November 10, 2021, opinions

Designated for publication

  • Guzman v. Allstate Assurance Co., 20-11247, appeal from N.D. Tex.
    • Elrod, J. (Davis, Elrod, Oldham), insurance
    • Reversing summary judgment in favor of life insurance company on widow/beneficiary’s suit for recovery of life insurance benefits after her 28-year-old husband died after suffering a seizure.
    • The insurer determined that the insured would not have been issued the life insurance policy had he been a smoker, and rescinded his policy after he died when, during a contested-claim investigation, it received medical records that classified him as a smoker. (When applying for the policy, he had disclosed his history of seizures, but had represented that he was not currently and had not been a smoker). In the subsequent suit, the insured’s widow and his sister both submitted affidavits and provided deposition testimony that he was not a smoker, as they had never seen him smoke nor smelled smoke on him or his belongings. The district court held that the affidavits and testimony did not create a genuine fact issue as to whether he was smoker when he applied for the insurance because they were “self-serving.”
    • The Court held that “‘[S]elf-serving’ affidavits and depositions may create fact issues even if not supported by the rest of the record. Where self-interested affidavits are otherwise competent evidence, they may not be discounted just because they happen to be self-interested.” When the facts contained in the affidavit or testimony are particularized and not vague or conclusory, then they “sufficient to create a genuine issue of material fact.”
    • The Court also found that the record did not support that the insurer met its burden for summary judgment even in the absence of the affidavits and deposition testimony, as the medical records were contradictory on the issue of whether the insured was a smoker, and the urine test he had submitted to when applying for the policy showed no traces of nicotine.
  • Moler v. Wells, 20-30132, appeal from W.D. La.
    • Higginson, J. (Dennis, Higginson, Costa), Federal Tort Claims Act, venue
    • Vacating district court’s dismissal of plaintiff’s FTCA claim on the basis that the Western District of Louisiana may have been an improper venue and venue may be jurisdictional in FTCA claims; affirming implicit denial of implicit motion to amend complaint to add a Bivens claim; and remanding for a determination of proper venue.
    • Noting that an FTCA claim may be brought “”only in the judicial district where the plaintiff resides or wherein the act of omission complained of occurred,” 28 U.S.C. § 1402(b), the Court found that venue was implicated because, while the plaintiff alleged he was improperly denied medical care at the Federal Correctional Institute in Oakdale, Louisiana, he did not seek medical care until after his transfer to the facility at Forrest City, Arkansas. “Thus, the omissions that Moler complains of took place exclusively in Forrest City, which is in the Eastern District of Arkansas.” However, because venue is also proper in the district where the plaintiff resides, and because residency of someone who is incarcerated is not the place incarceration but the district where he was domiciled prior to incarceration, the Court held that the district court must make a determination of whether the plaintiff had been domiciled in the Western District of Louisiana prior to incarceration.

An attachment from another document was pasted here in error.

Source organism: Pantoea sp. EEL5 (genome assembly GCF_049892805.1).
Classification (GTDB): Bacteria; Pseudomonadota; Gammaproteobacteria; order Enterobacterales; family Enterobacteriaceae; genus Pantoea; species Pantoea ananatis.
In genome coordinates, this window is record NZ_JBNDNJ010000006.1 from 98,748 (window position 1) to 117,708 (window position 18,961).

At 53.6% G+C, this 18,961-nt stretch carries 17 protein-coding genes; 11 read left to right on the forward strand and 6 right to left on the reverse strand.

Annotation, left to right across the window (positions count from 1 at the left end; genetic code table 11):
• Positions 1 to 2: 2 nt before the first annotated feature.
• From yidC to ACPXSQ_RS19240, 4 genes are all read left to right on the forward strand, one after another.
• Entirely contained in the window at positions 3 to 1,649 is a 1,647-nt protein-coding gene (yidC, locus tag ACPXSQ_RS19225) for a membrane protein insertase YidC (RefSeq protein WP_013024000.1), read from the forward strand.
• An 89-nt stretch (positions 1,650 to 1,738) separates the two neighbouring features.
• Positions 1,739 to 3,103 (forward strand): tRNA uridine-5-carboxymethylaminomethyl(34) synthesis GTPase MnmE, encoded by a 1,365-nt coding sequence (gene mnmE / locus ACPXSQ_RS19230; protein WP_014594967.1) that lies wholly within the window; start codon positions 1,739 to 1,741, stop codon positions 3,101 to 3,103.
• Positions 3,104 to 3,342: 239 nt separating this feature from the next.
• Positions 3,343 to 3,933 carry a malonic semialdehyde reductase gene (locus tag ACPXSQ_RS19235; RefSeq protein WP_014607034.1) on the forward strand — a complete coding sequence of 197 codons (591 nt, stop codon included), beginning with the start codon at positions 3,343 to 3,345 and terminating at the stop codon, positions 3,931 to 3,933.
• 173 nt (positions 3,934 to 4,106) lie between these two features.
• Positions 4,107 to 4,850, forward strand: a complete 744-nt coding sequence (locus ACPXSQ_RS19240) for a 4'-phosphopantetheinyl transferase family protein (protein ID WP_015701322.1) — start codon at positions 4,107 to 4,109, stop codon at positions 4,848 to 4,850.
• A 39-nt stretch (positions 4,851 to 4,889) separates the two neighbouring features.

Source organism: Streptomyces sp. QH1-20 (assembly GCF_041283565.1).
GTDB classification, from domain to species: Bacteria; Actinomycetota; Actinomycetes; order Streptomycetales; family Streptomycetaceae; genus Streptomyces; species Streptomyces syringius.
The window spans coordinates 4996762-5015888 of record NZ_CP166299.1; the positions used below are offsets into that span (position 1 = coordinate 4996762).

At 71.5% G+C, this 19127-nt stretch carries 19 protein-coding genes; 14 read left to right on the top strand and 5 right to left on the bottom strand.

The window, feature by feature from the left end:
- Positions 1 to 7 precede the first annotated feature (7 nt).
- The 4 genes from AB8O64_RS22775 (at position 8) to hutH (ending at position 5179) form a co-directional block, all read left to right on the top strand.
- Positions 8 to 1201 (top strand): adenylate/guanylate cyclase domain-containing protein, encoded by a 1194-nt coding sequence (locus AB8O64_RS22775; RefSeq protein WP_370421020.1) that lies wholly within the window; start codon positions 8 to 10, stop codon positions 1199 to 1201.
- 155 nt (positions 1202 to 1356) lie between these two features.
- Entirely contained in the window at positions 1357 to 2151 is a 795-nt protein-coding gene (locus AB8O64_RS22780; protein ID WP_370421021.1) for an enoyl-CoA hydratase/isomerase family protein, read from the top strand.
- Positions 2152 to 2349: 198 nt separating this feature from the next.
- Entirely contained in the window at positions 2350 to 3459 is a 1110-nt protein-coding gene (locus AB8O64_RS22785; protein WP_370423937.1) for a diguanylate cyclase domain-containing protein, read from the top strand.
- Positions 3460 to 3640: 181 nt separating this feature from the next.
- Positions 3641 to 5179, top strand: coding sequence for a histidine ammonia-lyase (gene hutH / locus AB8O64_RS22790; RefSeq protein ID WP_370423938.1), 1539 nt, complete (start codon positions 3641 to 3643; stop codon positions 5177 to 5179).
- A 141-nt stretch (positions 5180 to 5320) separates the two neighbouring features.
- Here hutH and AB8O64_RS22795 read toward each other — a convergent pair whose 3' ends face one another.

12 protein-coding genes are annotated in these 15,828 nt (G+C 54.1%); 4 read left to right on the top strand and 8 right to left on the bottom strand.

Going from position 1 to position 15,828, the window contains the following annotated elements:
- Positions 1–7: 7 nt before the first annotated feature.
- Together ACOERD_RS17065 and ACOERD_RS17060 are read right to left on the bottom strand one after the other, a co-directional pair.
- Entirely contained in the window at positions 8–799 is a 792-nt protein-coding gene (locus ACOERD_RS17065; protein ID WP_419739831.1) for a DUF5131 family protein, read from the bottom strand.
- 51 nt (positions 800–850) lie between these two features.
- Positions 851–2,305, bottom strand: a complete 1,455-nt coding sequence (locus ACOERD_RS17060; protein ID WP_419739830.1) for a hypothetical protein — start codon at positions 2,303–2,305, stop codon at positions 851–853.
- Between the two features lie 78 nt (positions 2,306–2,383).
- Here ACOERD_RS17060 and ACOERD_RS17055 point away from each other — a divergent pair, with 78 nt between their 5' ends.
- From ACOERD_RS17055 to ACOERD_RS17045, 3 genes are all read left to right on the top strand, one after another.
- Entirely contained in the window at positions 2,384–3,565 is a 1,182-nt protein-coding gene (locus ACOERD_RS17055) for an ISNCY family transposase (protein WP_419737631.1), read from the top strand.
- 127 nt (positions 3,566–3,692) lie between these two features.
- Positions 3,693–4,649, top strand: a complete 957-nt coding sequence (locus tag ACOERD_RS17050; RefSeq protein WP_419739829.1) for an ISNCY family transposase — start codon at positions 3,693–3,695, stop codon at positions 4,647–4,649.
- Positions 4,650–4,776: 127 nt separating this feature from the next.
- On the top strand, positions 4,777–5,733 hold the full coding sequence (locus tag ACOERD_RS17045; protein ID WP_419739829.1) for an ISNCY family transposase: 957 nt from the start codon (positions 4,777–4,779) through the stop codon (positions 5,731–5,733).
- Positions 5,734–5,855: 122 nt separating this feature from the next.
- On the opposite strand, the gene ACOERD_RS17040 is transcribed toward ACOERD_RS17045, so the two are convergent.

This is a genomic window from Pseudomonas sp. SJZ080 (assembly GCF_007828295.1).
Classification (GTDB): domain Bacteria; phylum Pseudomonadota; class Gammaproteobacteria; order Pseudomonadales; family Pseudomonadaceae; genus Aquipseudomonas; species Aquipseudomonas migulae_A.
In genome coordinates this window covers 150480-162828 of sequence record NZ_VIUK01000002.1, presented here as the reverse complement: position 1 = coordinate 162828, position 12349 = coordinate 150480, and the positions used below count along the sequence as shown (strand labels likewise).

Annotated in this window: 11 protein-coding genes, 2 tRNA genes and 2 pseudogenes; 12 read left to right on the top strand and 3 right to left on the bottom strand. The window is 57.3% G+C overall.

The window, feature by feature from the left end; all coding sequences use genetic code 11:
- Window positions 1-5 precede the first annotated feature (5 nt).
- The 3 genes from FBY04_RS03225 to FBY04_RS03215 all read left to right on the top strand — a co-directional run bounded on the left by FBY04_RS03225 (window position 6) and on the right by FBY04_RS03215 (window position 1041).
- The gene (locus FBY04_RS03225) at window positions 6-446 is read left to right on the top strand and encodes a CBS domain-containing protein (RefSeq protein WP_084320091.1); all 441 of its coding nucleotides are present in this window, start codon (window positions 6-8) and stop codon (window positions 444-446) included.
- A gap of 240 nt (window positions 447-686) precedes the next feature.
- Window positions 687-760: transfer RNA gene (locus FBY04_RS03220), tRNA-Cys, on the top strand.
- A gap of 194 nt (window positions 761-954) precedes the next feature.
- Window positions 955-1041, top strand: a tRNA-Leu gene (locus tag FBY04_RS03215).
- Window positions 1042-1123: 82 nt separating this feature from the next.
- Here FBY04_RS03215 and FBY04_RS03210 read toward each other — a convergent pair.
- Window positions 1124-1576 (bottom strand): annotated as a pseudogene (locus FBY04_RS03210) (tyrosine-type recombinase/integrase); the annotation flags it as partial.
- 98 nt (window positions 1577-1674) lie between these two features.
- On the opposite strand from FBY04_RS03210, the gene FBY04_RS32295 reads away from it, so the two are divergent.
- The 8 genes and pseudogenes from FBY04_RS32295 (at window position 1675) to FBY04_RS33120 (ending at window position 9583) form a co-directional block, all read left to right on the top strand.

• The Court then held that the district court did not abuse its discretion in implicitly denying the plaintiff’s implicit motion to amend his complaint to add a Bivens claim against the individual officer he alleged had injured his shoulder, because the complaint did not sufficiently allege facts to support a claim of deliberate indifference to his medical needs by the officer.
  • ADT, L.L.C. v. Richmond, 21-10023, appeal from N.D. Tex.
    • Smith, J. (King, Smith, Haynes), Haynes, J., concurring; arbitration
    • Vacating district court’s dismissal for lack of diversity jurisdiction of plaintiff’s suit to enforce its arbitration clause under § 4 of the Federal Arbitration Act, and remanding for further proceedings.
    • The Court held that, while Vaden v. Discover Bank, 556 U.S. 49 (2009), directs that federal courts may “look through” the federal FAA complaint to related state court pleadings to determine if the claims underlying the FAA suit are ones that could have been brought in federal court, Vaden‘s look-through does not include a looking-through to determine the diversity of citizenship. Here, the FAA suit was merely between ADT and the homeowner/customer; thus, while the underlying state-court litigation was a suit by the homeowner against ADT and its technician (who, like the homeowner, was a citizen of Texas), the Court held that diversity nevertheless existed over ADT’s FAA suit.